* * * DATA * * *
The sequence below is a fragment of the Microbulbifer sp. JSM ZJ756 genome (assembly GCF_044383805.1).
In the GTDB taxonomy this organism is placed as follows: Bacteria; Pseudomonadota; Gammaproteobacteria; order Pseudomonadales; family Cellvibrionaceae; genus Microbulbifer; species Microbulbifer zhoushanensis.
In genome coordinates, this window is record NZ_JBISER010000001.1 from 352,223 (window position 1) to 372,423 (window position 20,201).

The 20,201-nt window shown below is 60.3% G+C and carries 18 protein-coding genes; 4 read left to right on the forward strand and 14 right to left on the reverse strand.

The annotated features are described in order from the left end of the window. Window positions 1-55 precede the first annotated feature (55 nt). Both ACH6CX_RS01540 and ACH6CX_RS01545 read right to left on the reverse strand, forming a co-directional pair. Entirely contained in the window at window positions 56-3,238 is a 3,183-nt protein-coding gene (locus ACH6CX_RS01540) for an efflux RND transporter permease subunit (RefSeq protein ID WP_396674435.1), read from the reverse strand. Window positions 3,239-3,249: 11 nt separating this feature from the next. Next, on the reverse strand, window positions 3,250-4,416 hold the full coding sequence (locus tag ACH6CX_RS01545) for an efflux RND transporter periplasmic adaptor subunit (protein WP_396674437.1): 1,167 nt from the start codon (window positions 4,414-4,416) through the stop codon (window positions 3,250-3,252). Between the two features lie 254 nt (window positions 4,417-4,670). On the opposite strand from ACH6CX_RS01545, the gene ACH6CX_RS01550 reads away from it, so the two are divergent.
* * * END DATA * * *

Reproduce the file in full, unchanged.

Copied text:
The sequence below is a fragment of the Microbulbifer sp. JSM ZJ756 genome (assembly GCF_044383805.1).
In the GTDB taxonomy this organism is placed as follows: Bacteria; Pseudomonadota; Gammaproteobacteria; order Pseudomonadales; family Cellvibrionaceae; genus Microbulbifer; species Microbulbifer zhoushanensis.
In genome coordinates, this window is record NZ_JBISER010000001.1 from 352,223 (window position 1) to 372,423 (window position 20,201).

The 20,201-nt window shown below is 60.3% G+C and carries 18 protein-coding genes; 4 read left to right on the forward strand and 14 right to left on the reverse strand.

The annotated features are described in order from the left end of the window. Window positions 1-55 precede the first annotated feature (55 nt). Both ACH6CX_RS01540 and ACH6CX_RS01545 read right to left on the reverse strand, forming a co-directional pair. Entirely contained in the window at window positions 56-3,238 is a 3,183-nt protein-coding gene (locus ACH6CX_RS01540) for an efflux RND transporter permease subunit (RefSeq protein ID WP_396674435.1), read from the reverse strand. Window positions 3,239-3,249: 11 nt separating this feature from the next. Next, on the reverse strand, window positions 3,250-4,416 hold the full coding sequence (locus tag ACH6CX_RS01545) for an efflux RND transporter periplasmic adaptor subunit (protein WP_396674437.1): 1,167 nt from the start codon (window positions 4,414-4,416) through the stop codon (window positions 3,250-3,252). Between the two features lie 254 nt (window positions 4,417-4,670). On the opposite strand from ACH6CX_RS01545, the gene ACH6CX_RS01550 reads away from it, so the two are divergent.